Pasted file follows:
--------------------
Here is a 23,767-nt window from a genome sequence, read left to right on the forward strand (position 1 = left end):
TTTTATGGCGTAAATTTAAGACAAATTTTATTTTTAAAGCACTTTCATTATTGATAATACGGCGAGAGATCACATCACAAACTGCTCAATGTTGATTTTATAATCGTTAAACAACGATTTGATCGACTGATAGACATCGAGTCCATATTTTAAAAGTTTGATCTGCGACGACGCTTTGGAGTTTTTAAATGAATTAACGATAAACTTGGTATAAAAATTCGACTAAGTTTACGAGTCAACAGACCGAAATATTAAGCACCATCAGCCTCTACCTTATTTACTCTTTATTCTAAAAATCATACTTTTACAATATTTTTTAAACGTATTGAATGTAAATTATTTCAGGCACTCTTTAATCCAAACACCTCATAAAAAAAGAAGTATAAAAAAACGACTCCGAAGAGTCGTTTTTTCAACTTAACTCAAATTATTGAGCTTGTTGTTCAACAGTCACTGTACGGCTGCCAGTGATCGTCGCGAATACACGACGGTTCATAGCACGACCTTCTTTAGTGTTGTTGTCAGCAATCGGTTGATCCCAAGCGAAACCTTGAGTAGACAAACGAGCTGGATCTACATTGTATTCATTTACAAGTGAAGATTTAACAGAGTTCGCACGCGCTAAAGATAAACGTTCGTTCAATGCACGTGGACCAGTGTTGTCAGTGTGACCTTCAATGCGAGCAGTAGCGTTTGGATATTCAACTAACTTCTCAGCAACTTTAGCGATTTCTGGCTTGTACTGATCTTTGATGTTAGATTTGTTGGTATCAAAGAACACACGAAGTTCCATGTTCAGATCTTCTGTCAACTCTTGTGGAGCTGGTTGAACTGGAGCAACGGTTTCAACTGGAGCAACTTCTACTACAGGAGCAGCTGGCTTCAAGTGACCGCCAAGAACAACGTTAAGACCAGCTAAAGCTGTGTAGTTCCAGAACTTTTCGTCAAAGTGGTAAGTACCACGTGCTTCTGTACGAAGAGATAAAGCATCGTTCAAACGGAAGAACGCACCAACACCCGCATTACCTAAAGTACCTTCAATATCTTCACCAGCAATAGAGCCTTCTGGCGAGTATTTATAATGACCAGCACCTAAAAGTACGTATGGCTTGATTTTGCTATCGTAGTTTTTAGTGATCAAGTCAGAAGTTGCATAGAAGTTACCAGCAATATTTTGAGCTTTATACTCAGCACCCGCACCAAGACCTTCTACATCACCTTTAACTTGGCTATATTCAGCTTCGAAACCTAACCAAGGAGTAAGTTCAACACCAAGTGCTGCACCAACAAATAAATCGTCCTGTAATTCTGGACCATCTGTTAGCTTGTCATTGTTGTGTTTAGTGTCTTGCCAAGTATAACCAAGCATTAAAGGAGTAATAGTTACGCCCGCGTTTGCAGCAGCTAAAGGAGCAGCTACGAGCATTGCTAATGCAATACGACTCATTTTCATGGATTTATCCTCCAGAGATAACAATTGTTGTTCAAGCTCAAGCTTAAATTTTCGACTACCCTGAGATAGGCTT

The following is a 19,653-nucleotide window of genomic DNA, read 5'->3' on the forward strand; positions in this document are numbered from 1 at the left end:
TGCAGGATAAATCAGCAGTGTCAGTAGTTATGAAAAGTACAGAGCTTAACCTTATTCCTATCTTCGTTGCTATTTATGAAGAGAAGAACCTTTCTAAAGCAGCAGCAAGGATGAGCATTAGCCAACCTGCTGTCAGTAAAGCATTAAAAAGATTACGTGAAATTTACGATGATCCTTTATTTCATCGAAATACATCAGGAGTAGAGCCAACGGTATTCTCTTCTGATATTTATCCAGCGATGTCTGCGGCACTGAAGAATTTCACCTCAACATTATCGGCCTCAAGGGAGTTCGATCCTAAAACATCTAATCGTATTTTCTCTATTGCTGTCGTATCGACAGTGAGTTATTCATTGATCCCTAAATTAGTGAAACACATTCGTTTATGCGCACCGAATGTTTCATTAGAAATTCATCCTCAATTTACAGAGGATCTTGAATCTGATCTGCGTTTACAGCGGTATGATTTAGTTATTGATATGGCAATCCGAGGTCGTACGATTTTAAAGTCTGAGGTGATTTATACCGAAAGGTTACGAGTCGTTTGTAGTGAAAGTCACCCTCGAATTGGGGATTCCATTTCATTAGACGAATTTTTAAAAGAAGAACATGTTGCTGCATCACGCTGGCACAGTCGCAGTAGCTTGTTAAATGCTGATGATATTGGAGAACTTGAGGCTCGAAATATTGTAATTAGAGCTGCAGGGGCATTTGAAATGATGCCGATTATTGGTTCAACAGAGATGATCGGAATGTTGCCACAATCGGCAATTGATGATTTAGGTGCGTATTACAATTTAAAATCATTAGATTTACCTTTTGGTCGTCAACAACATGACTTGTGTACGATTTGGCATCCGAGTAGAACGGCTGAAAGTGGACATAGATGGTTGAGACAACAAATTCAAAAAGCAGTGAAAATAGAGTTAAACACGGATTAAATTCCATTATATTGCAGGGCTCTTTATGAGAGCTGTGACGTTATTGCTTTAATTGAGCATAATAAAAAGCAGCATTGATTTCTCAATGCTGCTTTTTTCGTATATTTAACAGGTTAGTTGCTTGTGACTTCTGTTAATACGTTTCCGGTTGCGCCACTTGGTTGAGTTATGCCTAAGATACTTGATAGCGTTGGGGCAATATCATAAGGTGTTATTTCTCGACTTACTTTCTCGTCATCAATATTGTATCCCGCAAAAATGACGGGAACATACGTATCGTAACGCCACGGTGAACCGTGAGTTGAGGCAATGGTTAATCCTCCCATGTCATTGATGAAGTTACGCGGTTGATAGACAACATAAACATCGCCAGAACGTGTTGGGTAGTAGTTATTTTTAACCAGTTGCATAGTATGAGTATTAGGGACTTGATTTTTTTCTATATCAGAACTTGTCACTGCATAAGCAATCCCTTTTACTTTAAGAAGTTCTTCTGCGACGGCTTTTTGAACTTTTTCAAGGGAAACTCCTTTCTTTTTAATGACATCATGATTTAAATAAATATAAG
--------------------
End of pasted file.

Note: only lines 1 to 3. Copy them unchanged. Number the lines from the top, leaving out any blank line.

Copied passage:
Here is a 23,767-nt window from a genome sequence, read left to right on the forward strand (position 1 = left end):
TTTTATGGCGTAAATTTAAGACAAATTTTATTTTTAAAGCACTTTCATTATTGATAATACGGCGAGAGATCACATCACAAACTGCTCAATGTTGATTTTATAATCGTTAAACAACGATTTGATCGACTGATAGACATCGAGTCCATATTTTAAAAGTTTGATCTGCGACGACGCTTTGGAGTTTTTAAATGAATTAACGATAAACTTGGTATAAAAATTCGACTAAGTTTACGAGTCAACAGACCGAAATATTAAGCACCATCAGCCTCTACCTTATTTACTCTTTATTCTAAAAATCATACTTTTACAATATTTTTTAAACGTATTGAATGTAAATTATTTCAGGCACTCTTTAATCCAAACACCTCATAAAAAAAGAAGTATAAAAAAACGACTCCGAAGAGTCGTTTTTTCAACTTAACTCAAATTATTGAGCTTGTTGTTCAACAGTCACTGTACGGCTGCCAGTGATCGTCGCGAATACACGACGGTTCATAGCACGACCTTCTTTAGTGTTGTTGTCAGCAATCGGTTGATCCCAAGCGAAACCTTGAGTAGACAAACGAGCTGGATCTACATTGTATTCATTTACAAGTGAAGATTTAACAGAGTTCGCACGCGCTAAAGATAAACGTTCGTTCAATGCACGTGGACCAGTGTTGTCAGTGTGACCTTCAATGCGAGCAGTAGCGTTTGGATATTCAACTAACTTCTCAGCAACTTTAGCGATTTCTGGCTTGTACTGATCTTTGATGTTAGATTTGTTGGTATCAAAGAACACACGAAGTTCCATGTTCAGATCTTCTGTCAACTCTTGTGGAGCTGGTTGAACTGGAGCAACGGTTTCAACTGGAGCAACTTCTACTACAGGAGCAGCTGGCTTCAAGTGACCGCCAAGAACAACGTTAAGACCAGCTAAAGCTGTGTAGTTCCAGAACTTTTCGTCAAAGTGGTAAGTACCACGTGCTTCTGTACGAAGAGATAAAGCATCGTTCAAACGGAAGAACGCACCAACACCCGCATTACCTAAAGTACCTTCAATATCTTCACCAGCAATAGAGCCTTCTGGCGAGTATTTATAATGACCAGCACCTAAAAGTACGTATGGCTTGATTTTGCTATCGTAGTTTTTAGTGATCAAGTCAGAAGTTGCATAGAAGTTACCAGCAATATTTTGAGCTTTATACTCAGCACCCGCACCAAGACCTTCTACATCACCTTTAACTTGGCTATATTCAGCTTCGAAACCTAACCAAGGAGTAAGTTCAACACCAAGTGCTGCACCAACAAATAAATCGTCCTGTAATTCTGGACCATCTGTTAGCTTGTCATTGTTGTGTTTAGTGTCTTGCCAAGTATAACCAAGCATTAAAGGAGTAATAGTTACGCCCGCGTTTGCAGCAGCTAAAGGAGCAGCTACGAGCATTGCTAATGCAATACGACTCATTTTCATGGATTTATCCTCCAGAGATAACAATTGTTGTTCAAGCTCAAGCTTAAATTTTCGACTACCCTGAGATAGGCTT

The following is a 19,653-nucleotide window of genomic DNA, read 5'->3' on the forward strand; positions in this document are numbered from 1 at the left end: